Armistice Day marked in Belfast and Dublin
Armistice Day has been marked with acts of remembrance across Ireland
One of the largest gatherings took place at Belfast City Hall led by the Royal British Legion where the Deputy Lord Mayor Tom Haire and High Sheriff Michael Long were part of a delegation at the Garden of Remembrance
A crowd gathered in the grounds as the Last Post was played before a two-minute silence was observed at 11am.
In Dublin the armistice was marked at Glasnevin Cemetery.
It was attended by Deputy Lord Mayor Joe Costello, Lord Lieutenant of Belfast Fionnuala Jay-O’Boyle, British ambassador to Ireland Paul Johnson as well as the French, Canadian and German ambassadors.
Also in attendance was Major General of the Defence Forces Anthony McKenna and John Connolly from the RAF Association Ireland.
An ecumenical service was led jointly by Fr Richard Sheehy and the Rev David Oxley.
Some seven wreaths were laid while a piper played a lament.
The DUP and UUP took part in acts of remembrance at Stormont.
First Minister Paul Givan, accompanied by his party’s deputy leader Paula Bradley and MLA Christopher Stalford, laid a wreath.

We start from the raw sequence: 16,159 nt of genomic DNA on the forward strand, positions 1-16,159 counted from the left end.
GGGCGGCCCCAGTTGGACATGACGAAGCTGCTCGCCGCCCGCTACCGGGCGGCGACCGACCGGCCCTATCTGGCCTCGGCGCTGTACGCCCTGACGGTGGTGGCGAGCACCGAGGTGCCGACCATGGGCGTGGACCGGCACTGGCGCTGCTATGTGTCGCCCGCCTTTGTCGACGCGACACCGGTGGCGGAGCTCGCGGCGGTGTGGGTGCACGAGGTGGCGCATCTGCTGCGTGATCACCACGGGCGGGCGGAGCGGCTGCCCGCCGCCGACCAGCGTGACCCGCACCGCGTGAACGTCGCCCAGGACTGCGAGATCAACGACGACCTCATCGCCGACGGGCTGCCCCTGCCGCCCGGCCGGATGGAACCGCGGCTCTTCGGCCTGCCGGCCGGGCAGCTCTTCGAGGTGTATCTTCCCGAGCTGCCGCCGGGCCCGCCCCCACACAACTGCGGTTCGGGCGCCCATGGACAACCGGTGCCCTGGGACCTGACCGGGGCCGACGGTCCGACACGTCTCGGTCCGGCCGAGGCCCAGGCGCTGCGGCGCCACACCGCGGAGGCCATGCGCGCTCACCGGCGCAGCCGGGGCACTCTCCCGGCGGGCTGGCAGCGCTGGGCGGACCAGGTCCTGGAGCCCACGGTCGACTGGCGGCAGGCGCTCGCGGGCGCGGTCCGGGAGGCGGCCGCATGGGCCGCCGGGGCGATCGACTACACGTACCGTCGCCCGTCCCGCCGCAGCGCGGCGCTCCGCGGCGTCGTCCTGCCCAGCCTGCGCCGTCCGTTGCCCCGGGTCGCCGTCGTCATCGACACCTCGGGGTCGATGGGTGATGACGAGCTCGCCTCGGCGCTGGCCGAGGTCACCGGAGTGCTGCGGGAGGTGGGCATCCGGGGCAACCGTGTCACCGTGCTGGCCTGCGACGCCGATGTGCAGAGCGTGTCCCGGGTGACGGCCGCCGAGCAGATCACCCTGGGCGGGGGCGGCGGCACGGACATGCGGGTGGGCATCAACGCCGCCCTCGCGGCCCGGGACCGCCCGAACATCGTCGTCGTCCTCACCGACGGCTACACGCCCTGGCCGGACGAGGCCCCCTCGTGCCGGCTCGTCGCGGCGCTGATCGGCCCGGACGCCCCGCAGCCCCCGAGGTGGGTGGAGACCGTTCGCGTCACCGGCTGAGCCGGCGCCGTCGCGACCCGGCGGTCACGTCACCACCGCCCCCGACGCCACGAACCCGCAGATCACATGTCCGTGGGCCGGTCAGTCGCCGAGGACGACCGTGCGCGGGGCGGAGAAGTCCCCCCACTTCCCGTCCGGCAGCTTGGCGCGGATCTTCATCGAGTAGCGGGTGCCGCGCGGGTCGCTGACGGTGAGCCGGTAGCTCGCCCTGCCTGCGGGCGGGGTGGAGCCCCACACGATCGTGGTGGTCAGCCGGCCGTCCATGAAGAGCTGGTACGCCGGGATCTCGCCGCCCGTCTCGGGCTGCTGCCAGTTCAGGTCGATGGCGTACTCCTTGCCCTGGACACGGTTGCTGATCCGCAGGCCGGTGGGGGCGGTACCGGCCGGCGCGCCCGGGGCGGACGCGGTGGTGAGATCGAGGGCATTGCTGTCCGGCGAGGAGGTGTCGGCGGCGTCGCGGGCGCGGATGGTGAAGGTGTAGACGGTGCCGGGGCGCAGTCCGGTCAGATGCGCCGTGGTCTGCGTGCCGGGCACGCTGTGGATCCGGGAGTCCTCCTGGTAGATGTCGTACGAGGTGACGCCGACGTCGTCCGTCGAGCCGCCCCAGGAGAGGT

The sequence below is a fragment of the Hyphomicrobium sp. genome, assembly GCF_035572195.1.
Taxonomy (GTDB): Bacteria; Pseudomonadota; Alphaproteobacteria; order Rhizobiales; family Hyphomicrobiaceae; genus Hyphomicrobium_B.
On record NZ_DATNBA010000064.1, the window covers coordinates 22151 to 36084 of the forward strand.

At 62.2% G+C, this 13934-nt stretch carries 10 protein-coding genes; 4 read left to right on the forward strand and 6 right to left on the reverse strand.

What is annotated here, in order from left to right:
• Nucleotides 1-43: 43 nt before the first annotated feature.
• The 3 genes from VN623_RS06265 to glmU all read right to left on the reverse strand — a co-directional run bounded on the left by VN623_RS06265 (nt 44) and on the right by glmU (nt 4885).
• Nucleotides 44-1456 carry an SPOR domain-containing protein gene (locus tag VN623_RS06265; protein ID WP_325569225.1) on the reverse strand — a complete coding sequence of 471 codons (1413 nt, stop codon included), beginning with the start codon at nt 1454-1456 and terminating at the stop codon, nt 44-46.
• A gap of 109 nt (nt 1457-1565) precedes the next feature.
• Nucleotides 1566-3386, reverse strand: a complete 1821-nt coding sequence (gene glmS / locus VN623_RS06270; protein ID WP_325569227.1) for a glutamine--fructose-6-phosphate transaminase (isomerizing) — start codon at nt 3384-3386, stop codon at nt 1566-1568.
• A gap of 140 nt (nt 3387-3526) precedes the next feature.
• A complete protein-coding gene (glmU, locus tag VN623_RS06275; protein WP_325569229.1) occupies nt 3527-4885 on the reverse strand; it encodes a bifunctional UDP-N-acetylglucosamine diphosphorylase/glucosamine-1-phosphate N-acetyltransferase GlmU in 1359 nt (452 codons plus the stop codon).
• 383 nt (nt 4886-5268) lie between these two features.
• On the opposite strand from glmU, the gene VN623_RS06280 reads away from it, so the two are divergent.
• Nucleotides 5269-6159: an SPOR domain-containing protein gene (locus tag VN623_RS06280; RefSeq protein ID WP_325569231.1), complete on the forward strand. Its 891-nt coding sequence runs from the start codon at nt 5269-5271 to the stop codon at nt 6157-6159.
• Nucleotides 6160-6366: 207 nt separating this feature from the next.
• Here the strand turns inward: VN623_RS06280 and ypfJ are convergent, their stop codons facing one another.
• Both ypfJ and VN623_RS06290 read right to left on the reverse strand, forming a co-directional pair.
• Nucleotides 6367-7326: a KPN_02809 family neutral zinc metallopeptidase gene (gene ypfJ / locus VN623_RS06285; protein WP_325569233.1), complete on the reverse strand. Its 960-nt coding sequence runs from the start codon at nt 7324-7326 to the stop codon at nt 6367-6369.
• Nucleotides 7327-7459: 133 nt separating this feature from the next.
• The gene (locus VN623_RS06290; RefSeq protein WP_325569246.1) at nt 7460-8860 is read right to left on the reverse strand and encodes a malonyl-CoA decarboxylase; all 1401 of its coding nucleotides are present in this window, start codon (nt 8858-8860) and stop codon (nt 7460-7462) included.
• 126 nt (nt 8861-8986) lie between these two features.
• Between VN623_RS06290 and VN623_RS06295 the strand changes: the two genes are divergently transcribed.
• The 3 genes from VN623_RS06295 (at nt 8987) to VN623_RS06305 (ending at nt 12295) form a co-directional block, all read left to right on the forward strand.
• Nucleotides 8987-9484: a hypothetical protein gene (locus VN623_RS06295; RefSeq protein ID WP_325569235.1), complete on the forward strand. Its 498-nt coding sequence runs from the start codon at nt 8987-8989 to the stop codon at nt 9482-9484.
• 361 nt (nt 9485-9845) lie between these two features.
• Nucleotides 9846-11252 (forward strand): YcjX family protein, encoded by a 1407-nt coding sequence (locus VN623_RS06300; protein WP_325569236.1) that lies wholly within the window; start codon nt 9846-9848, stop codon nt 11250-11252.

UUP MLA and veteran Andy Allen, accompanied by MLAs John Stewart and Roy Beggs also laid a wreath.
At PSNI headquarters, the chief constable Simon Byrne attended an act of remembrance at the RUC GC Memorial Garden.
The Royal Irish Regiment held a service of remembrance at St Anne’s Cathedral in Belfast on Sunday.
It was attended by Mr Haire as well as the ambassador of the Republic of Korea Kim Gunn, who laid a wreath in memory of soldiers from the Royal Ulster Rifles killed during the Korean War.
The two-minute silence observed on Armistice Day marks the end of the four-year conflict in 1918 where an agreement between Germany and the Allies was made “on the 11th hour of the 11th day of the 11th month”.
The annual commemoration was disrupted last year due to the coronavirus pandemic, with many opting to mark the date at home.
Meanwhile there was condemnation following the erection of a republican poster at the Enniskillen war memorial on Wednesday night, where acts of remembrance are more poignant following an IRA bomb attack in the town on Remembrance Sunday in 1987 which killed 12.
DUP MLA Deborah Erskine said: “For an organisation to erect these posters ahead of the acts of remembrance takes a special kind of twisted nature. They should front up and explain their need to be so insensitive and offensive.”
Ulster Unionist leader Doug Beattie criticised it as a “hideous attempt to stoke up tensions”, adding: “we should all stand to condemn this deliberately offensive action”.
The poster was removed later on Wednesday night.
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